China is a gargantuan nation where even the smallest municipalities can have larger populations than many a European or American city.With so much space to cover and so many stories to tell, it's all too easy to just focus on the next big adventure and trying to discover the "real China," but sometimes the real China is what's right in front of you, down the alley where you might head out to buy water and toilet paper every other day, and not on that 12-hour hard seat trip through the jungles of Guangxi.In City Watch we strive to uncover some of these little-known cities with a lot to offer, if only you know where to look. >>
Kashgar is no stranger to this blog. Multiple posts of this unusual cultural hotspot have graced the pages of this site, bringing you readers pictures of jaw-dropping landscapes and envy-inducing backpacker stories. And all posts are encouraging the same thing: You should go there immediately, right now, at this very moment (or whenever it's most convenient for you... no pressure).
So with this post, I'm pretty much doing the same thing. (What? Why are you not Kashgar's historic buildings in the Old Town, buildings that partake in defining this city, and put up new modern buildings possessing an "Islamic twist," this little oasis won't exactly be the same as it was before. Read on for more....
Not to say that the Kashgar that's thrived for thousands of years is dead and gone. Many of the houses in which generations of Uyghur people lived are definitely rubble now, just waiting to be rebuilt into safer, up-to-date homes. Yet, despite losing these cultural antiquities, what makes Kashgar "Kashgar" is still alive and well: the people. Kashgar and the Uyghur culture thrive through the people, not the buildings. The city may not look as it originally did, but no matter how modernized the rough becomes, the diamond within is still a diamond.
Toto, I don't think we're in China anymore...
I know what you're all thinking: "Kashgar? That don't sound like it's in China!" Well, it's certainly misleading. Kashgar, or Kāshí in Mandarin, is located in the most Western corner of China in Xinjiang province, close to the border of Tajikistan and Kyrgyzstan. From its earliest records, this city was a trading post on the Silk Road, acting as a connection between the Far West and the Far East. Traders, missionaries and armies have all passed through this city, bringing their different cultures and religions to China and the outside world.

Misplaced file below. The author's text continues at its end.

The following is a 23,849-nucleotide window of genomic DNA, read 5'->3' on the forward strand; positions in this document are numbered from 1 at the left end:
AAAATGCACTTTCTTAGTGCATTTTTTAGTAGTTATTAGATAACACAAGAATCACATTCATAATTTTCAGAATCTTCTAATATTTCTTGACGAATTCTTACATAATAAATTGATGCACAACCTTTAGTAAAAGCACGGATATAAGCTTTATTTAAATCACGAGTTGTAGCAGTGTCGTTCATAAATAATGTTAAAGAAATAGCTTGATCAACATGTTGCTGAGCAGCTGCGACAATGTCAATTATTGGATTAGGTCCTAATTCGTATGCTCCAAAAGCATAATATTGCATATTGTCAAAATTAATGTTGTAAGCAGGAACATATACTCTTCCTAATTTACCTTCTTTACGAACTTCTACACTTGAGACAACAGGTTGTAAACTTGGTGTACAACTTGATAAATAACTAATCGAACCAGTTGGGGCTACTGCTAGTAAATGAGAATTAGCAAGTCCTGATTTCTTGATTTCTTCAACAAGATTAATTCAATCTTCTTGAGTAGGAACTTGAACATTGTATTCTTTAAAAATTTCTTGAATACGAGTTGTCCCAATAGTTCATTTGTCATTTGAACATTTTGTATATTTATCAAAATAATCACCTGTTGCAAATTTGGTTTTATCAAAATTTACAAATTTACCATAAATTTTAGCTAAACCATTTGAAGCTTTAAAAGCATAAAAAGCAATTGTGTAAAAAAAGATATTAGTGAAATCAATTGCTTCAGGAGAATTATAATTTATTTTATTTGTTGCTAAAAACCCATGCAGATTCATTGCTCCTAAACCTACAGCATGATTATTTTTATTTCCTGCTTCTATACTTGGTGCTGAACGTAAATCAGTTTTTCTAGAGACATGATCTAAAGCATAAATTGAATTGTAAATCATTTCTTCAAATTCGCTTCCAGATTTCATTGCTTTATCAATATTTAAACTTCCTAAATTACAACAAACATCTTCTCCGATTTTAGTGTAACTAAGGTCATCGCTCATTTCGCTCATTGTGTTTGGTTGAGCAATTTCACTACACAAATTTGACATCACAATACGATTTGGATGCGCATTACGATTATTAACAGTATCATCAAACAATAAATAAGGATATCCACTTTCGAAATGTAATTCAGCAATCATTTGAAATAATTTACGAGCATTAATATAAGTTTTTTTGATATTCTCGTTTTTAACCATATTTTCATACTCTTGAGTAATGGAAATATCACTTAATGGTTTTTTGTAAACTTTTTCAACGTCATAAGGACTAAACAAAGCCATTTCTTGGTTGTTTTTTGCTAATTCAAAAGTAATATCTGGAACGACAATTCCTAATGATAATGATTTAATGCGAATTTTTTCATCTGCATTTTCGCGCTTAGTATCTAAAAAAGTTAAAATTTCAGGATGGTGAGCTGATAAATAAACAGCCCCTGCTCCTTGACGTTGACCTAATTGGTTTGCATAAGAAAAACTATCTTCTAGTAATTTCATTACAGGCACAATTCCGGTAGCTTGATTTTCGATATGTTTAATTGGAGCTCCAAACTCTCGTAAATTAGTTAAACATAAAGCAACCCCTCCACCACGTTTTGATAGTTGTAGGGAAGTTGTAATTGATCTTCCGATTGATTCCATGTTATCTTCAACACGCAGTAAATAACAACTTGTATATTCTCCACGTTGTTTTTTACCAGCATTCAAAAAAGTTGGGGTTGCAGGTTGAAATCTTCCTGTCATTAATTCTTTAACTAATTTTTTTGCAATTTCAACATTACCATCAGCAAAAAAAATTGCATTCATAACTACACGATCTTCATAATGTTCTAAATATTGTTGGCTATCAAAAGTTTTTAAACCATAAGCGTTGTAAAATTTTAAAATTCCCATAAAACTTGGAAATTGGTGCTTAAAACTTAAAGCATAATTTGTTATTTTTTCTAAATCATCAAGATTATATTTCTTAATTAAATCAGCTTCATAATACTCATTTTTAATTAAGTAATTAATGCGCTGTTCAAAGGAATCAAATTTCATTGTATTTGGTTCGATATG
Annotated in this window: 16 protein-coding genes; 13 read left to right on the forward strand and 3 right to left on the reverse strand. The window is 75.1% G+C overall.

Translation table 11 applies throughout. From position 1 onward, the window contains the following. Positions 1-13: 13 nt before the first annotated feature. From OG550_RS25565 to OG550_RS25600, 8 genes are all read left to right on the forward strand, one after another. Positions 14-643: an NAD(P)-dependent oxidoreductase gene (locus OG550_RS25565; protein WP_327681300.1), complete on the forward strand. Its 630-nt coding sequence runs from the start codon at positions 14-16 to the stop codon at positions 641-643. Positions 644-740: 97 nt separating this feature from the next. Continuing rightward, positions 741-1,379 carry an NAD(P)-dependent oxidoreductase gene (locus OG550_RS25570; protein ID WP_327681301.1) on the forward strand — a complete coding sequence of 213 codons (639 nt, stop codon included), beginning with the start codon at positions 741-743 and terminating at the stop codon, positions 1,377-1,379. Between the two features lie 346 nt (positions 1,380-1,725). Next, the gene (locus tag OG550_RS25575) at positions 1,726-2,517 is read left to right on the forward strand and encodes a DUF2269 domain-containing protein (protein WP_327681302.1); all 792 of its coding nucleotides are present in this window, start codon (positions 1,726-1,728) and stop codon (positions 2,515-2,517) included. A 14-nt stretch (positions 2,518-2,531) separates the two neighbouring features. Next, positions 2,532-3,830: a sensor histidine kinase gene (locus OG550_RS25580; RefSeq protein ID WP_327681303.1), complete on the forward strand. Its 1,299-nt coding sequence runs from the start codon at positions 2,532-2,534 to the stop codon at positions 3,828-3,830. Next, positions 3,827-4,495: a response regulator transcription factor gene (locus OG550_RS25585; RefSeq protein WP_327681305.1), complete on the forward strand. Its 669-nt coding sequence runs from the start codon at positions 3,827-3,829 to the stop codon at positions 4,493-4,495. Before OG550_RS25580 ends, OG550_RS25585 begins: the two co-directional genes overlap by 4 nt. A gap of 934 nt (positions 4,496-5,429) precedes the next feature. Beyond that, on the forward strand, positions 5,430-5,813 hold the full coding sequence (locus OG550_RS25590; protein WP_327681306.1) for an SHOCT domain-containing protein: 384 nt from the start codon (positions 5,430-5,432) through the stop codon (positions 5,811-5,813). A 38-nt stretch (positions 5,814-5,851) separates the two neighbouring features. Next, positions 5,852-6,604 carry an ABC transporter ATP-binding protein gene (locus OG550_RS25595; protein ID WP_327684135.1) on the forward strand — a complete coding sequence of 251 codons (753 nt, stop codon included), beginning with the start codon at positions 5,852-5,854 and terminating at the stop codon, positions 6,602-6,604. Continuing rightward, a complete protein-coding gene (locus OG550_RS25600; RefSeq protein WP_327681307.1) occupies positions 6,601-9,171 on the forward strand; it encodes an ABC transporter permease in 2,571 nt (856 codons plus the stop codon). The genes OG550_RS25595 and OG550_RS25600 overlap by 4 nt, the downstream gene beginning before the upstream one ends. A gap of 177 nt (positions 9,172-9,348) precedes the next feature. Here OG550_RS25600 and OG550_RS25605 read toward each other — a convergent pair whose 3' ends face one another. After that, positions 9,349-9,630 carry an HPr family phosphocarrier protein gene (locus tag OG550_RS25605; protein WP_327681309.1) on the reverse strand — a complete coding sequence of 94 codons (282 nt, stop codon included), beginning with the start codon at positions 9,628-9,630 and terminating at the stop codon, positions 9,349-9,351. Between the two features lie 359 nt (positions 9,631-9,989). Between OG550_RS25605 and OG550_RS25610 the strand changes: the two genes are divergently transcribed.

Because of its strategic location, control for Kashgar and the surrounding area was repeatedly fought over. China has long held the city, but there were multiple contenders who tried to wrest control, including the Zunghars, the Kushans, the Mongols and the Arabs. Even in the nineteenth and twentieth centuries, Kashgar had Russian and British forces trying to gain control over it. In the end, China remained the victor and a statue of Chairman Mao stands in Kashgar's People's Square as a reminder of that fact.
Although the city is located in China, the majority of the local population is actually Uyghur, a Turkic, Islamic people whose looks and culture are not at all the same as the Han Chinese (the "Chinese" people that everyone usually thinks of, who make up 92% of the population). Going from a heavily populated majority Han Chinese city like cosmopolitan Shanghai to the Uyghur-occupied oasis of Kashgar can be a bit dumbfounding, especially when coping with the fact that both cities are within the same country, but the contradictions make a visit to Kashgar even more fascinating.
The city's gems and natural wonders
While in Kashgar, it's worth exploring the city itself but also the untamed environment beyond.
Years ago, people would recommend exploring the Old Town of Kashgar; weaving through the alleyways and tracing your hands along the mud houses to simply soak up the history of the city. However, with much of Kashgar still under construction at present, it's probably best to go straight to the major tourist draws around the city and then explore what's left of the Old Town. Since the Uyghur culture is so rich, the mosques should not be missed. The Id Ka Mosque, which is the biggest mosque in China, stands magnificently near the center of the city. Visits must be well-planned, since the mosque is still a very active religious site with specific prayer times.